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What is Medical Malpractice Reform?

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  • Written By: M. Lupica
  • Edited By: John Allen
  • Last Modified Date: 26 September 2017
  • Copyright Protected:
    2003-2017
    Conjecture Corporation
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Medical malpractice occurs when a health care provider acts or fails to act in a way that does not meet the accepted standard of medical practice and there is a resulting injury to the patient. While the accepted standard varies from jurisdiction to jurisdiction, the standard of care is generally judged at a level of care with which a patient would reasonably expect his or her health care provider to act. There are various movements to enact legislation that would effect medical malpractice reform through significant changes in the law. This medical malpractice reform would shift the burden more in the favor of the health care provider. Its proponents argue that such reform would lower health care costs through a trickle down effect that would begin with a reduction of health care providers’ professional liability insurance.

Health care providers can be held liable for medical malpractice in the event that their treatment of a patient is deemed to be medically inappropriate based on the protocol typically followed by similar practitioners in their region of the globe. Those who suffer injuries from such poor professional conduct may sue the practitioner for any injuries caused by that conduct. For example, if a doctor fails to diagnose a medical condition that is typically diagnosed given the circumstances, the patient may follow the protocol in their jurisdiction to sue for medical malpractice and obtain damages. Damages are typically calculated by considering medical costs, lost wages, as well as non-economic factors such as pain and suffering.

Proponents of medical malpractice reform have argued for several changes in the structure of medical malpractice litigation. One such common change is for the operation of special “medical malpractice” courts. In these courts that would try exclusively medical malpractice cases, there would be a judge or a panel that would decide the result after hearing the cases — with no jury trial. Proponents argue that eliminating the jury from the equation would have the dual effect of limiting excessive awards for non-economic damages — that is damages that are not directly tied to actual costs to the harmed patient — and increase the efficiency of such proceedings. Those who oppose the measure argue that jury trials are central to judicial process and eliminating that aspect unreasonably harms the rights of the injured.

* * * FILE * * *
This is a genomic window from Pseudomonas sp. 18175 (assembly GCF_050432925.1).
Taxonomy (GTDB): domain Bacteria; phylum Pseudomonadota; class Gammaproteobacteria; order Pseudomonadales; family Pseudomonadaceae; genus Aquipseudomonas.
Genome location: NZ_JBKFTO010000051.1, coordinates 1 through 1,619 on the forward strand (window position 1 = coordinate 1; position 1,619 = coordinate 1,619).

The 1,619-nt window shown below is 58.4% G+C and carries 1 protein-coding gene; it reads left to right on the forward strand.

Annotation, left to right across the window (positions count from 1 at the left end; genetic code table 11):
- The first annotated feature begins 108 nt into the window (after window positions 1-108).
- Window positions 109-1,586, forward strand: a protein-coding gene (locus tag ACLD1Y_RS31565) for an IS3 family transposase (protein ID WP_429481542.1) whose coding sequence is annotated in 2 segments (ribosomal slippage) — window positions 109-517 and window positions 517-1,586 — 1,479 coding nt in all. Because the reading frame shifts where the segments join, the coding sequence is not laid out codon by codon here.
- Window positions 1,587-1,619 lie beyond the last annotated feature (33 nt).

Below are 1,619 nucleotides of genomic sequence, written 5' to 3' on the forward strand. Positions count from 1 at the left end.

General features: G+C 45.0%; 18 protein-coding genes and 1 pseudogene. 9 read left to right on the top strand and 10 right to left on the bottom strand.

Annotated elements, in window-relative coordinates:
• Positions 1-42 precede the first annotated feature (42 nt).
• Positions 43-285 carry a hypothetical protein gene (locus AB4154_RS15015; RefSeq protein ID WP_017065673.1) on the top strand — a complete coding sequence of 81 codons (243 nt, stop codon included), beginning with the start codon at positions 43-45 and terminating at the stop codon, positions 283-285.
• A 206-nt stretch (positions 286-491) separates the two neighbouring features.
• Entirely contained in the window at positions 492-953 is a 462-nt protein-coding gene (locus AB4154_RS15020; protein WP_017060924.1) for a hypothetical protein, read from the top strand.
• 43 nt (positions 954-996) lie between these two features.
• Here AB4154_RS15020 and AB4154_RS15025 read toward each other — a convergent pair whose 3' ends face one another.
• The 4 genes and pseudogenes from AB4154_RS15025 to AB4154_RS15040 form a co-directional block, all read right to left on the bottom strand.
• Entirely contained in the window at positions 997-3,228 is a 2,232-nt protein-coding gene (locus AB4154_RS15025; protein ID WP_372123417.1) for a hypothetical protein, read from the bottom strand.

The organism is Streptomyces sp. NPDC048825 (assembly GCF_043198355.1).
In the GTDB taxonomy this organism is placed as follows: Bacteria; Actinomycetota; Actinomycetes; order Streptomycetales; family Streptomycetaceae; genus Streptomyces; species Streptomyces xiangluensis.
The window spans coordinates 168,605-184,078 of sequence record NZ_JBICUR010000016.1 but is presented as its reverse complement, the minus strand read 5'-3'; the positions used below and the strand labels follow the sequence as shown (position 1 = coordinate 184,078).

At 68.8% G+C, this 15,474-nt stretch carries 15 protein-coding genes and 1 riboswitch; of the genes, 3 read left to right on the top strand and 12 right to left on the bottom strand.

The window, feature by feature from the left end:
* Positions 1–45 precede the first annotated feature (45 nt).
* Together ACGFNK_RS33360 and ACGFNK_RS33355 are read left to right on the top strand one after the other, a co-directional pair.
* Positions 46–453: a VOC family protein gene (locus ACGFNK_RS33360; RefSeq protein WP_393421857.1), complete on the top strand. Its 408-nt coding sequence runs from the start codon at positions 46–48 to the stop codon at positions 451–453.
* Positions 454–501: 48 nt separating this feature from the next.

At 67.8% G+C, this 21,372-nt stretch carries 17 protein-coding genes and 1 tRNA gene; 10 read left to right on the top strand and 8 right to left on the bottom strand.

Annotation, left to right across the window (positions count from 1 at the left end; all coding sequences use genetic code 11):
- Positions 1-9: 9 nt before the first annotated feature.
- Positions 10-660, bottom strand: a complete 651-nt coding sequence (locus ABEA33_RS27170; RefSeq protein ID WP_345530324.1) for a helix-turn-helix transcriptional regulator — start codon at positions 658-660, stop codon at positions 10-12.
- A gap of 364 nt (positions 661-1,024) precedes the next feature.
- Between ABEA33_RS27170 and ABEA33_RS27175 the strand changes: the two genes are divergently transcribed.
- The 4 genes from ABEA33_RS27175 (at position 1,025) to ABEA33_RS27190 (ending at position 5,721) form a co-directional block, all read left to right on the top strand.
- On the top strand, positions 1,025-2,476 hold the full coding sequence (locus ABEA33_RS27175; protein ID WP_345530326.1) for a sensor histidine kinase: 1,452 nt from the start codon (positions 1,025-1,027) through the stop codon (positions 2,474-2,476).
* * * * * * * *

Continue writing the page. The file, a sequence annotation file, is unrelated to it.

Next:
Another, more simple suggestion by proponents of medical malpractice reform is to limit the amount of non-economic damages that may be awarded in a medical malpractice case. By putting a hard cap on the amount of damages awarded, proponents of medical malpractice reform argue that excessive awards for pain and suffering would be eliminated. Opponents of this cap argue that the rights of the harmed should not be limited in such a way that limits the amount of money they may collect in damages without taking context of the situation into consideration.

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